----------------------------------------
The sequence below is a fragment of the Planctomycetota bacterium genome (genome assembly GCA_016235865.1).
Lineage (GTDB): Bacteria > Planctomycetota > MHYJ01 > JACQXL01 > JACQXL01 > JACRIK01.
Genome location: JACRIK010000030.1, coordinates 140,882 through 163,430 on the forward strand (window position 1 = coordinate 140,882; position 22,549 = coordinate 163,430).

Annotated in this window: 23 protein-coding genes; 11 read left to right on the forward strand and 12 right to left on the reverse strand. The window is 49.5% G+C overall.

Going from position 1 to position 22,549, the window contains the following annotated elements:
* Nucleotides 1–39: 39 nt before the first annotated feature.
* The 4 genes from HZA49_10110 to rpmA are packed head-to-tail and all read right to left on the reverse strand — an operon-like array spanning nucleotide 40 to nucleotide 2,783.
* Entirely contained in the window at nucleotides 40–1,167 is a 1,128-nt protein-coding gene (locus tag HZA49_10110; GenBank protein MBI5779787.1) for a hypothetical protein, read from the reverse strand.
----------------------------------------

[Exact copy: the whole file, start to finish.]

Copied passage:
The sequence below is a fragment of the Planctomycetota bacterium genome (genome assembly GCA_016235865.1).
Lineage (GTDB): Bacteria > Planctomycetota > MHYJ01 > JACQXL01 > JACQXL01 > JACRIK01.
Genome location: JACRIK010000030.1, coordinates 140,882 through 163,430 on the forward strand (window position 1 = coordinate 140,882; position 22,549 = coordinate 163,430).

Annotated in this window: 23 protein-coding genes; 11 read left to right on the forward strand and 12 right to left on the reverse strand. The window is 49.5% G+C overall.

Going from position 1 to position 22,549, the window contains the following annotated elements:
* Nucleotides 1–39: 39 nt before the first annotated feature.
* The 4 genes from HZA49_10110 to rpmA are packed head-to-tail and all read right to left on the reverse strand — an operon-like array spanning nucleotide 40 to nucleotide 2,783.
* Entirely contained in the window at nucleotides 40–1,167 is a 1,128-nt protein-coding gene (locus tag HZA49_10110; GenBank protein MBI5779787.1) for a hypothetical protein, read from the reverse strand.